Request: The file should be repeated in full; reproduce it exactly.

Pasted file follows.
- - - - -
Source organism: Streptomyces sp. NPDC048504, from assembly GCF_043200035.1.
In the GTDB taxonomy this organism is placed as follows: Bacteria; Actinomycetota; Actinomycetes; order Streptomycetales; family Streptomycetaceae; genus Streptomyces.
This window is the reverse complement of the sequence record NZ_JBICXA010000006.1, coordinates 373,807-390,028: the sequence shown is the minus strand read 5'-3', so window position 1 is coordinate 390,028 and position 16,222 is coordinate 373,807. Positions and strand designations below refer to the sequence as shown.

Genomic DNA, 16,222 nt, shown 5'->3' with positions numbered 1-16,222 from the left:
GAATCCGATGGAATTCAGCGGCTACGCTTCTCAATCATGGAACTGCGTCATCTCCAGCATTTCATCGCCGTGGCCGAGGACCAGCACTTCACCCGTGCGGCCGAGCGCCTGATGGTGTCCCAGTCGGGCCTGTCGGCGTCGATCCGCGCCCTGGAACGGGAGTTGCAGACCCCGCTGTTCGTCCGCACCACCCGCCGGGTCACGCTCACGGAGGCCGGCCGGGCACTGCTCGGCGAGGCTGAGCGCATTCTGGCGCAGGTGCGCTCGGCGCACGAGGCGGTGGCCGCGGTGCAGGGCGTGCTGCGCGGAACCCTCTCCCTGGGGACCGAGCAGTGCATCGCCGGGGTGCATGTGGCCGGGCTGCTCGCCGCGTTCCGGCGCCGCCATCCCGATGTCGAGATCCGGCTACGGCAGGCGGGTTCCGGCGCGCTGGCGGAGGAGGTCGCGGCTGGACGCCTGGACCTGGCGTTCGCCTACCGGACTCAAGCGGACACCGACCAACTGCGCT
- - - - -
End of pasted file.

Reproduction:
Source organism: Streptomyces sp. NPDC048504, from assembly GCF_043200035.1.
In the GTDB taxonomy this organism is placed as follows: Bacteria; Actinomycetota; Actinomycetes; order Streptomycetales; family Streptomycetaceae; genus Streptomyces.
This window is the reverse complement of the sequence record NZ_JBICXA010000006.1, coordinates 373,807-390,028: the sequence shown is the minus strand read 5'-3', so window position 1 is coordinate 390,028 and position 16,222 is coordinate 373,807. Positions and strand designations below refer to the sequence as shown.

Genomic DNA, 16,222 nt, shown 5'->3' with positions numbered 1-16,222 from the left:
GAATCCGATGGAATTCAGCGGCTACGCTTCTCAATCATGGAACTGCGTCATCTCCAGCATTTCATCGCCGTGGCCGAGGACCAGCACTTCACCCGTGCGGCCGAGCGCCTGATGGTGTCCCAGTCGGGCCTGTCGGCGTCGATCCGCGCCCTGGAACGGGAGTTGCAGACCCCGCTGTTCGTCCGCACCACCCGCCGGGTCACGCTCACGGAGGCCGGCCGGGCACTGCTCGGCGAGGCTGAGCGCATTCTGGCGCAGGTGCGCTCGGCGCACGAGGCGGTGGCCGCGGTGCAGGGCGTGCTGCGCGGAACCCTCTCCCTGGGGACCGAGCAGTGCATCGCCGGGGTGCATGTGGCCGGGCTGCTCGCCGCGTTCCGGCGCCGCCATCCCGATGTCGAGATCCGGCTACGGCAGGCGGGTTCCGGCGCGCTGGCGGAGGAGGTCGCGGCTGGACGCCTGGACCTGGCGTTCGCCTACCGGACTCAAGCGGACACCGACCAACTGCGCT